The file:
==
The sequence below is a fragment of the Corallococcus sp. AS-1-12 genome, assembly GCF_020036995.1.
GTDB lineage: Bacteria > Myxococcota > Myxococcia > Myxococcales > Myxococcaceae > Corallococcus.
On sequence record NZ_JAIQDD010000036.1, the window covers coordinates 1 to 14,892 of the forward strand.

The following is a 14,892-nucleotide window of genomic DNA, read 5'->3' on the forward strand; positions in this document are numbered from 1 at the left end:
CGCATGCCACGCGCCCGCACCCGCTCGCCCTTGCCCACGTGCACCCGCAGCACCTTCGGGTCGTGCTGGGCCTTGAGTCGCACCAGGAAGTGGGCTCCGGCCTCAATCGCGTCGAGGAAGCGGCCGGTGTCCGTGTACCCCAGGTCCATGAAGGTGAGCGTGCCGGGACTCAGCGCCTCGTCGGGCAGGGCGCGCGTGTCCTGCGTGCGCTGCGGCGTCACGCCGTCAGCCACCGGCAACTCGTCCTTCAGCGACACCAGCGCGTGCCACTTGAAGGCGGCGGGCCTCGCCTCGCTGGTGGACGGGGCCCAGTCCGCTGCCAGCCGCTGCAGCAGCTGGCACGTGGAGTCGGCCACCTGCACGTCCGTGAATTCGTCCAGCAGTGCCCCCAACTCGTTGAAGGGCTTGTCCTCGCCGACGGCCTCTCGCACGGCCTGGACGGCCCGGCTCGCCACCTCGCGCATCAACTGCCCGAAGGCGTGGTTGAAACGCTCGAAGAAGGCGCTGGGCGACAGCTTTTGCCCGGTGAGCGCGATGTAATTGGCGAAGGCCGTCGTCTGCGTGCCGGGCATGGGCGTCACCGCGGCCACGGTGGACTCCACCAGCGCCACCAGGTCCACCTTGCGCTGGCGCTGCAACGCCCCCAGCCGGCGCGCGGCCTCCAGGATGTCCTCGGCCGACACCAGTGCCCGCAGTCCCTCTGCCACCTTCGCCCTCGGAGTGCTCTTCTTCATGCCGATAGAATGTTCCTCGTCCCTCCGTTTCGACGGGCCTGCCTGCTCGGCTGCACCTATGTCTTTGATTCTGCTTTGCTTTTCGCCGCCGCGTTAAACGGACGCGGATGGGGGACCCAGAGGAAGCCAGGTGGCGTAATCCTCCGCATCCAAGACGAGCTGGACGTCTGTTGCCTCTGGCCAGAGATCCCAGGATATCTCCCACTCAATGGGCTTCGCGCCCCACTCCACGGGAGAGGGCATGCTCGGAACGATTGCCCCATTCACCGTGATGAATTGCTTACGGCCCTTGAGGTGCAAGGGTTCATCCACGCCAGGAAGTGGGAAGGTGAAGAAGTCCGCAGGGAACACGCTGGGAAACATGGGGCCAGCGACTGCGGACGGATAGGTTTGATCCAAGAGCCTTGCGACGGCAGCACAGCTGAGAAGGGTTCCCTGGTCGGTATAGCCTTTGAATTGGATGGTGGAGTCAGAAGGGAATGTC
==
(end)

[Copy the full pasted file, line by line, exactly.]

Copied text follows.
The sequence below is a fragment of the Corallococcus sp. AS-1-12 genome, assembly GCF_020036995.1.
GTDB lineage: Bacteria > Myxococcota > Myxococcia > Myxococcales > Myxococcaceae > Corallococcus.
On sequence record NZ_JAIQDD010000036.1, the window covers coordinates 1 to 14,892 of the forward strand.

The following is a 14,892-nucleotide window of genomic DNA, read 5'->3' on the forward strand; positions in this document are numbered from 1 at the left end:
CGCATGCCACGCGCCCGCACCCGCTCGCCCTTGCCCACGTGCACCCGCAGCACCTTCGGGTCGTGCTGGGCCTTGAGTCGCACCAGGAAGTGGGCTCCGGCCTCAATCGCGTCGAGGAAGCGGCCGGTGTCCGTGTACCCCAGGTCCATGAAGGTGAGCGTGCCGGGACTCAGCGCCTCGTCGGGCAGGGCGCGCGTGTCCTGCGTGCGCTGCGGCGTCACGCCGTCAGCCACCGGCAACTCGTCCTTCAGCGACACCAGCGCGTGCCACTTGAAGGCGGCGGGCCTCGCCTCGCTGGTGGACGGGGCCCAGTCCGCTGCCAGCCGCTGCAGCAGCTGGCACGTGGAGTCGGCCACCTGCACGTCCGTGAATTCGTCCAGCAGTGCCCCCAACTCGTTGAAGGGCTTGTCCTCGCCGACGGCCTCTCGCACGGCCTGGACGGCCCGGCTCGCCACCTCGCGCATCAACTGCCCGAAGGCGTGGTTGAAACGCTCGAAGAAGGCGCTGGGCGACAGCTTTTGCCCGGTGAGCGCGATGTAATTGGCGAAGGCCGTCGTCTGCGTGCCGGGCATGGGCGTCACCGCGGCCACGGTGGACTCCACCAGCGCCACCAGGTCCACCTTGCGCTGGCGCTGCAACGCCCCCAGCCGGCGCGCGGCCTCCAGGATGTCCTCGGCCGACACCAGTGCCCGCAGTCCCTCTGCCACCTTCGCCCTCGGAGTGCTCTTCTTCATGCCGATAGAATGTTCCTCGTCCCTCCGTTTCGACGGGCCTGCCTGCTCGGCTGCACCTATGTCTTTGATTCTGCTTTGCTTTTCGCCGCCGCGTTAAACGGACGCGGATGGGGGACCCAGAGGAAGCCAGGTGGCGTAATCCTCCGCATCCAAGACGAGCTGGACGTCTGTTGCCTCTGGCCAGAGATCCCAGGATATCTCCCACTCAATGGGCTTCGCGCCCCACTCCACGGGAGAGGGCATGCTCGGAACGATTGCCCCATTCACCGTGATGAATTGCTTACGGCCCTTGAGGTGCAAGGGTTCATCCACGCCAGGAAGTGGGAAGGTGAAGAAGTCCGCAGGGAACACGCTGGGAAACATGGGGCCAGCGACTGCGGACGGATAGGTTTGATCCAAGAGCCTTGCGACGGCAGCACAGCTGAGAAGGGTTCCCTGGTCGGTATAGCCTTTGAATTGGATGGTGGAGTCAGAAGGGAATGTC